Academic journal article Journal of the International Academy for Case Studies

Rascal-Mildew, Inc.: A Case of the Inventory Hot Potato

Academic journal article Journal of the International Academy for Case Studies

Rascal-Mildew, Inc.: A Case of the Inventory Hot Potato

Article excerpt

CASE DESCRIPTION

The primary subject matter of this case is Inventory Management in a high tech company with a very short product life cycle due to continual product improvements. Rascal-Mildew Inc. went from one of the best managed companies in the U.K. to a company that ultimately succumbed to competitive forces, lead by severe inventory problems. The case has a difficulty level of undergraduate seniors in Operations Management or Auditing and/or graduate level MBA Operations Management or MACC Cost Accounting and/or Auditing programs. The case is designed to be taught in one class (one hour and fifteen minutes), assuming cases are presented in groups of four students, with a fifteen minute presentation per group and fifteen minutes wrap up by the instructor. Student workload should be expected to be eight hours per group or roughly two hours per group participant at the undergraduate level. Workload should increase to ten to twelve group hours at the graduate level.

CASE SYNOPSIS

The case presents students with a combination of quantitative and qualitative aspects of Inventory Management. The products' high tech nature and unusual short life cycle should have made inventory management a serious priority in the company. The company lacked any detailed sales plan that could be driven down to specific product configurations for manufacturing to produce. This lead to the Manufacturing organization building what it thought would sell due to the Sale organization's reluctance to accept Inventory level and mix responsibility. Students should examine the role of the Sales organization in forecasting sales and inventory levels and tie this information to product life cycle.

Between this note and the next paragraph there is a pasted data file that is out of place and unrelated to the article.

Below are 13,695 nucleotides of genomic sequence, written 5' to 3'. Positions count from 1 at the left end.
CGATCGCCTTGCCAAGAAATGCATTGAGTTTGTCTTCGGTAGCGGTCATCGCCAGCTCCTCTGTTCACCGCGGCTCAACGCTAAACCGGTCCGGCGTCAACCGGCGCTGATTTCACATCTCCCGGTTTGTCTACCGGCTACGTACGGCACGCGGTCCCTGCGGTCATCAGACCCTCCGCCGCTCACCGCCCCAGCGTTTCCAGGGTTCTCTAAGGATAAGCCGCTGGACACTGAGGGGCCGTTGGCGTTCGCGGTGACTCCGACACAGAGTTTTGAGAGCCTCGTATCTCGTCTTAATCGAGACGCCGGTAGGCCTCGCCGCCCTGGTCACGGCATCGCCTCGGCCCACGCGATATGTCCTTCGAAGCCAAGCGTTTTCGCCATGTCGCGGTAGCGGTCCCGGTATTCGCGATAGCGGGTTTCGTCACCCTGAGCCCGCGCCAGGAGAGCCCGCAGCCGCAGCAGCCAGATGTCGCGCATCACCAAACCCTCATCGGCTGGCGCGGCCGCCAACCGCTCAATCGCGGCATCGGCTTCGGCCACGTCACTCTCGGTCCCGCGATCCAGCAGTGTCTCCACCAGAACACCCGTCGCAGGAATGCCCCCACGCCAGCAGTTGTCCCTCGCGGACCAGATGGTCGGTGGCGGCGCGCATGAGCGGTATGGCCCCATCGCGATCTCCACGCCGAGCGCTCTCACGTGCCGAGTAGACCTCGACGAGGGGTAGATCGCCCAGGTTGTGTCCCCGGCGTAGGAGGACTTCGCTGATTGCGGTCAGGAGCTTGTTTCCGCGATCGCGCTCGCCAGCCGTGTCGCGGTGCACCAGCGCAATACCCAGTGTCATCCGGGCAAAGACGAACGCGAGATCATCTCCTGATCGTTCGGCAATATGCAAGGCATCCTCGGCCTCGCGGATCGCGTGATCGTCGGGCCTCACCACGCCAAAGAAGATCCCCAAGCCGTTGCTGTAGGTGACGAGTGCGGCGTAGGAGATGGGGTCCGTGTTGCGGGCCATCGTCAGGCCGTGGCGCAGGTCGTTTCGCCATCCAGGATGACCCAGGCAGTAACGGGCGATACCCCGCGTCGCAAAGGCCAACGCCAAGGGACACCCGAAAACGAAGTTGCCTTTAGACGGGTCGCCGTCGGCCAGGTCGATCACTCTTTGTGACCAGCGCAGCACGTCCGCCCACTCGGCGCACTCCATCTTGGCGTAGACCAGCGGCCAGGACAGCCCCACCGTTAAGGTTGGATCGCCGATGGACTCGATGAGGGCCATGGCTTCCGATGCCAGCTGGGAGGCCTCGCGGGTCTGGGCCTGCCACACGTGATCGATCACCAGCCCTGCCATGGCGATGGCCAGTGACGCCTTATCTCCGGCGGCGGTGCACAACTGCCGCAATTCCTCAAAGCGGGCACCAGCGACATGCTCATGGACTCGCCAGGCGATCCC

At the same time, Manufacturing was combating increased automation to reduce direct labor costs leading to excess capacity. This was evidenced by the Labor Efficiency report. Manufacturing management's response was to increase efficiency by building more inventory, instead of laying off direct labor. In addition, during this time a Manufacturing Resource Planning (MRPII) implementation was underway throughout the organization. Students should be able to pick up the change in the WIP aging, indicating a much better priority planning process than pre-MRP times. Further complications can be examined related to the audit-client relationship. This aspect could be explored at the graduate level so students can better understand the "political" nature of the audit relationship. The circumstances could also be examined in a post Sarbanes-Oxley environment where students understand how the audit-client relationship may be different. Lastly, the student is faced with the reality of considerable excess and obsolete inventory and how to financially cope with the effects of writing it off the books.

This case was prepared solely to provide material for class discussion. The author did not intend to illustrate either effective or ineffective handling of a managerial situation. The author has disguised all names and other identifying company information to protect confidentiality.

INTRODUCTION

In June of 1986, Cost Accounting Controller Nick Trevino reviewed the latest RascalMildew monthly Manufacturing Performance Reports wondering who was really in charge of the company inventory levels. Nick sat in last month's Executive Staff meeting because his boss Fernando Lopez, V.P. of Finance was out of town. During that meeting, the topic of inventory levels came up and Ken Matty, V.P. of Sales said to Ray Bucci, V.P. of Manufacturing, "we sell em and you make em".

The high tech industry is typically characterized by rapidly changing technology and Rascal's modem, data encryption, and multiplex products were in the upper end of the product life cycle growth curve. Last year's audit report by Coopers and Lybrand indicated inventory levels were approaching a high level and the obsolescence risk and related financial exposure were rapidly growing. …

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